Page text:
The president of Southern Baptist Theological Seminary, Al Mohler, comments: “A digital preacher will not preach your funeral. The deep limitations of digital technologies become evident where the church is most needed. Don’t allow the Internet to become your congregation. YouTube is a horrible place to go to church.”

The conviction that spiritual life and community cannot take place fully without being physically present to one another gets to the heart of the way in which God himself has revealed himself to us: in the flesh. Central to biblical Christology is the reality that the second person of the Trinity entered creation and history as one of us. As we read in John’s prologue, “The Word became flesh and lived among us.” Or as Eugene Peterson puts it in The Message: “The Word became flesh and blood, and moved into the neighborhood.” And in this case, neighbourhood has an irreducibly local meaning.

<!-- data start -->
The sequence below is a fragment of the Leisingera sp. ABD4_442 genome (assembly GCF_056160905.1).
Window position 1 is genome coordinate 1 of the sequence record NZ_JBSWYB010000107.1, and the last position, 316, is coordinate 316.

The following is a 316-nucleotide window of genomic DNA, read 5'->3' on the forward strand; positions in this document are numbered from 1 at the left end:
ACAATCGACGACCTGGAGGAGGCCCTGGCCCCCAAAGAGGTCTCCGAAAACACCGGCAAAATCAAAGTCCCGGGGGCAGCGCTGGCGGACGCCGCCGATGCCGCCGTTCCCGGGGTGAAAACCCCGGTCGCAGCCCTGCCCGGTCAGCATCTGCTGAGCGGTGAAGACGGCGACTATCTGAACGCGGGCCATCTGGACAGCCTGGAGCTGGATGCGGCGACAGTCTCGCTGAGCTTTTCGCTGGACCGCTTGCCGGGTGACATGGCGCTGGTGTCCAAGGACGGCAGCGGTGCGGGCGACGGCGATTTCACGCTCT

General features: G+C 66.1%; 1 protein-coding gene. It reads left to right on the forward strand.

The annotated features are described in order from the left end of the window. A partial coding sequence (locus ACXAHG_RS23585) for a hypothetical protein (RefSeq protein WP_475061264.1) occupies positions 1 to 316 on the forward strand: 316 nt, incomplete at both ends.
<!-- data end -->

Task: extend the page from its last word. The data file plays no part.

Rather than see social media as replacing more local, face to face expression of community, as some might be tempted to do, perhaps it could do what letter-writing did for the apostles; that is, it could instill in us a longing for a more personal encounter. Especially for the people who make significant use of social media but are still longing for (but perhaps avoiding) more intimate forms of community, the church ought to be one place where personal relationships are both a reminder and a declaration of the importance of embodied presence. It’s in being an embodied community that we also reveal what God was willing to do to enter relationship with us. As valuable as texting and tweeting might be, they are, to paraphrase Scripture, no substitute for becoming flesh and blood and moving into the neighbourhood.